camping, camping tips, family camping

Making Your Own Dining Fly With Easy Instructions

When we go camping, the dining fly is a basic piece of equipment. During the warmer camping season it provides a comfortable shaded area for all of us to congregate under, and we usually place it right over our camping kitchen. It also provides us a place to take cover if it rain.

When family camping, we use one large dining fly which the camping kitchen and all of our chairs will fit under. At our Scouting campouts, we have one over the adult patrol, and then one over every youth patrol, which the boys put up themselves.

All of these are simply made with tarps, poles, ropes, and stakes that easily store and transport. Ours cost around $30 to put together, and has lasted years. It far stronger and sturdier than the pop-up shade tents in the same price range.

Cheap Camping Equipment!!!

camping tarp set up

My husband, the King of Cheap Camping Equipment (and creativity) has been putting up this kind of a dining fly for years. He has written an easy guide, with pictures of every step, to guide you on how to put together this equipment and then set it up.

My Husband's Method

(written and demonstrated by Michael)

Commercial versus Home-Made

I have seen and used some commercially manufactured flies but have not been impressed with the strength of the poles they provide. They also tend to have light, synthetic guy lines that stretch easily in the wind which results in the tarp jumping off the poles and the whole mess collapsing. With a little effort and a little money, less than the cost of a premade fly, you can make your own dining fly that will be custom sized to your needs and far more sturdy.

Do not be intimidated by the length of the description. I am writing this in a way you should be able to read, do, and succeed even if you have never seen a dining fly before. Once you have properly prepared your equipment and practiced the set up a few times, you will be able to set up your own dining fly in less than 10 minutes. It should take you no more time than it does to set up your tent. We have used our dining fly in winds exceeding 20 miles an hour.

The Equipment List....What You Need

dining fly tarp equipment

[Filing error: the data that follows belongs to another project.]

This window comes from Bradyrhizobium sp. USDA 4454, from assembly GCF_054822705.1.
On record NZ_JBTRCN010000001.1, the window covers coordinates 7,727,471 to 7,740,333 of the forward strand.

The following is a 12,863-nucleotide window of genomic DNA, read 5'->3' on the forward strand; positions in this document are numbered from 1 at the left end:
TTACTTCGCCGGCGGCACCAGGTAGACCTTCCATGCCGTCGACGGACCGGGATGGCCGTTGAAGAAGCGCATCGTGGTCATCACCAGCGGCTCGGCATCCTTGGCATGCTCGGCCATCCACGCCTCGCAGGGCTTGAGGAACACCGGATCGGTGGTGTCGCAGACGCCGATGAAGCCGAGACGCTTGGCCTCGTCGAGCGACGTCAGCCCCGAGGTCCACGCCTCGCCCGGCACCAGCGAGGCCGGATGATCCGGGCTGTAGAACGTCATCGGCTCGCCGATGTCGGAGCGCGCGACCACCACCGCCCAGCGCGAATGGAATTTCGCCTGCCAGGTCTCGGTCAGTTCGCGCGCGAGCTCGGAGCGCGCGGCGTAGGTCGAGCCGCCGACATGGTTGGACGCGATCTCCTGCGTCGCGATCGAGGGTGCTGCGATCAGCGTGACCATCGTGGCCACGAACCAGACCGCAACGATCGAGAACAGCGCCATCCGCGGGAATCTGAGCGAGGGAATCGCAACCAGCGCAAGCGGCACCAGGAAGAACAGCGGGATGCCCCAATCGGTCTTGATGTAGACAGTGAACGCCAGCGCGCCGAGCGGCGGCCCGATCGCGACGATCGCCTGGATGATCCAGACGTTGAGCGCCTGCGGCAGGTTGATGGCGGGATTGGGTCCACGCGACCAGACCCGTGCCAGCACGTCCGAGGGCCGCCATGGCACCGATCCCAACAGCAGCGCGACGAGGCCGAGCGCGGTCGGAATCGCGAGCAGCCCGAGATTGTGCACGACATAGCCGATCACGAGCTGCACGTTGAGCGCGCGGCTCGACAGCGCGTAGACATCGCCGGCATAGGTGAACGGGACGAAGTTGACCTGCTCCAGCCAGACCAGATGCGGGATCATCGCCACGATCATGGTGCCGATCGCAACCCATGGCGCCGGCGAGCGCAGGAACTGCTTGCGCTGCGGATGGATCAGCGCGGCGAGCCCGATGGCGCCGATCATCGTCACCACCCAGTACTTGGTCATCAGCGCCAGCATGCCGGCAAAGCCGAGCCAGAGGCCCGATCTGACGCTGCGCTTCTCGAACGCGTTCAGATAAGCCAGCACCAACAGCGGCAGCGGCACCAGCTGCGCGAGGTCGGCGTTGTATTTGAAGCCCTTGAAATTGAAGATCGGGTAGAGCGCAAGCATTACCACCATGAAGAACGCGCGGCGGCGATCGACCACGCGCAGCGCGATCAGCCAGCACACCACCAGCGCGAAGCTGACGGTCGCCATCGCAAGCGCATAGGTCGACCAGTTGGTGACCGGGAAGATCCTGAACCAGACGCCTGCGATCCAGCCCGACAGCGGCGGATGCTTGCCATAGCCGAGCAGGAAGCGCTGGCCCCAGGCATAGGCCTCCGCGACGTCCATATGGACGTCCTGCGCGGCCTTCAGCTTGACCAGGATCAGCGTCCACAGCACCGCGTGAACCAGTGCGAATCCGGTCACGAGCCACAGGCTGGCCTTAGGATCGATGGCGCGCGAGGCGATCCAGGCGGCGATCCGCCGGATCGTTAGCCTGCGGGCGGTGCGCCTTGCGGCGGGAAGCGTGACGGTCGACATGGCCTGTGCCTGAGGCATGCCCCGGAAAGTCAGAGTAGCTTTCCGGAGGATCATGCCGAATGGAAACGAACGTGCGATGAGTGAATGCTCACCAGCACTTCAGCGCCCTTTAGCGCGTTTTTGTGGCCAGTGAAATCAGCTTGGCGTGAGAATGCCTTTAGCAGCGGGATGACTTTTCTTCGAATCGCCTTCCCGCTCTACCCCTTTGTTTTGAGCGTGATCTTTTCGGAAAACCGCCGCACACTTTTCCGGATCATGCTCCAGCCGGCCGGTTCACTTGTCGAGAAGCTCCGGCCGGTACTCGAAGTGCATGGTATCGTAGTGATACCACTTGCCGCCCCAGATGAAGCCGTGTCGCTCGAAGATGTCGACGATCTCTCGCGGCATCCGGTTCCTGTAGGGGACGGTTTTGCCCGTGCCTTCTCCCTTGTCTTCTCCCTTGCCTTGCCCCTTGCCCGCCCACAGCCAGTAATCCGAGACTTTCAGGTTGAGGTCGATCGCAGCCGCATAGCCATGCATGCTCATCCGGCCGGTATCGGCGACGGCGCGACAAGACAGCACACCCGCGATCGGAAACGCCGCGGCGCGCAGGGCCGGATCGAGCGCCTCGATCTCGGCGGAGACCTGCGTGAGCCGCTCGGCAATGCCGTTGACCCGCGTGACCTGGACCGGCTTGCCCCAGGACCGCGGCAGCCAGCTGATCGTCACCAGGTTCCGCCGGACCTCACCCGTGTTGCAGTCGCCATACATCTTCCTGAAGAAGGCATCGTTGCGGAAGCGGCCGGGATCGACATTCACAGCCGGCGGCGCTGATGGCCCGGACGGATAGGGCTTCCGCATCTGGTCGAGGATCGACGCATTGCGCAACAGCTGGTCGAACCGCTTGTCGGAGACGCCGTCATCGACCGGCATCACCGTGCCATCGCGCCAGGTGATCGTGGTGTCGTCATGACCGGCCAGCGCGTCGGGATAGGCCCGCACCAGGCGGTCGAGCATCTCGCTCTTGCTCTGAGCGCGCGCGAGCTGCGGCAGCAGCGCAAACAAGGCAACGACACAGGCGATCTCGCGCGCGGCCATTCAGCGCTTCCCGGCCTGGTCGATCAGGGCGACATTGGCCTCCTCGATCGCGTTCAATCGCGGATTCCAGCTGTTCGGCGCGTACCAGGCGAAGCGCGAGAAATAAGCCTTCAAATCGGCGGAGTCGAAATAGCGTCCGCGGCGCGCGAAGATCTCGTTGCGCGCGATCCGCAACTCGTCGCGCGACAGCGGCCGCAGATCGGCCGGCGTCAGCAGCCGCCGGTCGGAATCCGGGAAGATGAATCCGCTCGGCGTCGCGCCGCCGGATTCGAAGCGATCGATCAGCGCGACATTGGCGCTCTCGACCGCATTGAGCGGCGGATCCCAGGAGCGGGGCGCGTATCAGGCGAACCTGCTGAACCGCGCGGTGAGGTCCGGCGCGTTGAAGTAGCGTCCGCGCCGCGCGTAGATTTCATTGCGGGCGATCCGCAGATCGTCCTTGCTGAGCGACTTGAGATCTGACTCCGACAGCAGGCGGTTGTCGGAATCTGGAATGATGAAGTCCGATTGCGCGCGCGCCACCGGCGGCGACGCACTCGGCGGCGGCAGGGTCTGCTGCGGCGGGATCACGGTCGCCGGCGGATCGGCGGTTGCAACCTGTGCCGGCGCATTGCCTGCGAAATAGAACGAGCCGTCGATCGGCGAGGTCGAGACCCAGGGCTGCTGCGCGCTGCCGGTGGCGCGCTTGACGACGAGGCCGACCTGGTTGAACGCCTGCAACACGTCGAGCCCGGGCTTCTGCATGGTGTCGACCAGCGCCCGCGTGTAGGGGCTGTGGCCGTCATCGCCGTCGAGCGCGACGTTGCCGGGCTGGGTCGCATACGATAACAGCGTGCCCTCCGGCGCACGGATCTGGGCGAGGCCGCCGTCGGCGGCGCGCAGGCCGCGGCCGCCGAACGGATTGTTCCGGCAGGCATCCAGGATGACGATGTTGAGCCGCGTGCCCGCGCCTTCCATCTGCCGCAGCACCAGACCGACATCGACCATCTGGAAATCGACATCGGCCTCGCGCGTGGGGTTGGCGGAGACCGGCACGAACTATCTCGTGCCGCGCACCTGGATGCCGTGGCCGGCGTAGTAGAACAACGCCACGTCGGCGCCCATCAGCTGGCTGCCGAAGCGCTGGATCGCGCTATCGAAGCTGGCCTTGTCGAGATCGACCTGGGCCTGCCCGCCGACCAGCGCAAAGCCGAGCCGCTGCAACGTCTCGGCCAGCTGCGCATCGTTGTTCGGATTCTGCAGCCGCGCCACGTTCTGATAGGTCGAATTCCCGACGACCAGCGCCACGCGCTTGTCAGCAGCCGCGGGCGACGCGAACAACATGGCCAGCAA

• 1 camping tarp
  • 4 short poles
  • 2 long poles
  • 6 studs:
    1/4 inch, 4 inches long
  • 12 guy ropes
  • 12 stakes

The Tarp

Camping tarps can be purchased cheaply at most hardware stores, including Home Depot or Lowe’s. Wal-mart and Target also have them. The tarp size for this set up can be up to 10’ by 20’. The tarp will need to have grommets at each corner and midway on the 2 long edges.

Most tarps are manufactured with the grommets already in place, however, you can also install your own with a simple grommet installation tool. If you are able to find a tarp with a cord sewn into the edge of the tarp this is a better choice than one without as the cord adds strength where you need it most.

Setting Up The Poles

dining fly poles with stud

All six poles I use are made of pressure treated 2X2s. I insert a ¼” stud that is 4” long into the top of each pole. This is what passes through the grommet on the tarp and is where you tie the guy ropes.

The four short poles are for the corners. I cut mine to a 6’ length which allows any of us to walk under any side of the fly with ease. The two longer poles are for the peak.

I buy the 2X2s 8’ long and this gives the fly a nice pitch for any rain to run off. You can size your poles to suit your personal needs including the storage room you have available and considering the way you have to transport them. We carry ours on the roof rack of our minivan.

Staking It Down

dining fly stake

Selecting stakes for your dining fly is one of the most important tasks you will have when designing your setup. Matching the stakes to the soil is very important.

In our local area we have limerock within inches of the surface of the soil. Plastic stakes are completely useless in this situation. When we go to the beach we have a very sandy soil. Here plastic stakes are one of the best choices. The point is you need to plan for the soil you will be setting up on.

dining fly stake

We bought 12” long galvanized nails at Home Depot for use in the limerock, as shown to the right.

Another inexpensive alternative to the plastic stakes for use in very soft soils is to buy 1X1 grade stakes. These are the one inch square wooden stakes you might see on a construction site with the plastic flags. Cutting the stakes to a length of 16”-18” and cutting a notch for the rope on the top end works great in sandy soil.

Guy Lines Complete The Picture And Hold It Tight

guy ropes for camping tarp

The final element you need is the guy rope. Each pole takes two guy ropes. Each guy rope needs to be long enough to run from the top of the pole to the ground at a 45 degree angle and be tied at both ends. For 6’ poles a 10’ rope will work. For 8’ poles a 12’ rope is needed. This is a total of 85’ of rope. You can purchase this at most stores that sell hardware, or camping supplies.

We use ¼” manila rope. While synthetic ropes are stronger, natural fiber ropes stretch less under strain. This means dining flies set up with natural fiber ropes are less likely to blow down due to the ropes stretching and the tarp fluttering off the poles.

The ends of the ropes need to be “whipped” to prevent the rope from unraveling. This can be done by wrapping the last ¼” of the rope with a light sting such as dental floss or kite string. The camping knots page discusses how to whip rope.

Here Are Your Dining Fly Set Up Instructions

Learn To Tie Some Camping Knots To Help You Put Up Your Dining Fly

Return To Home Page From Dining Fly Equipment List

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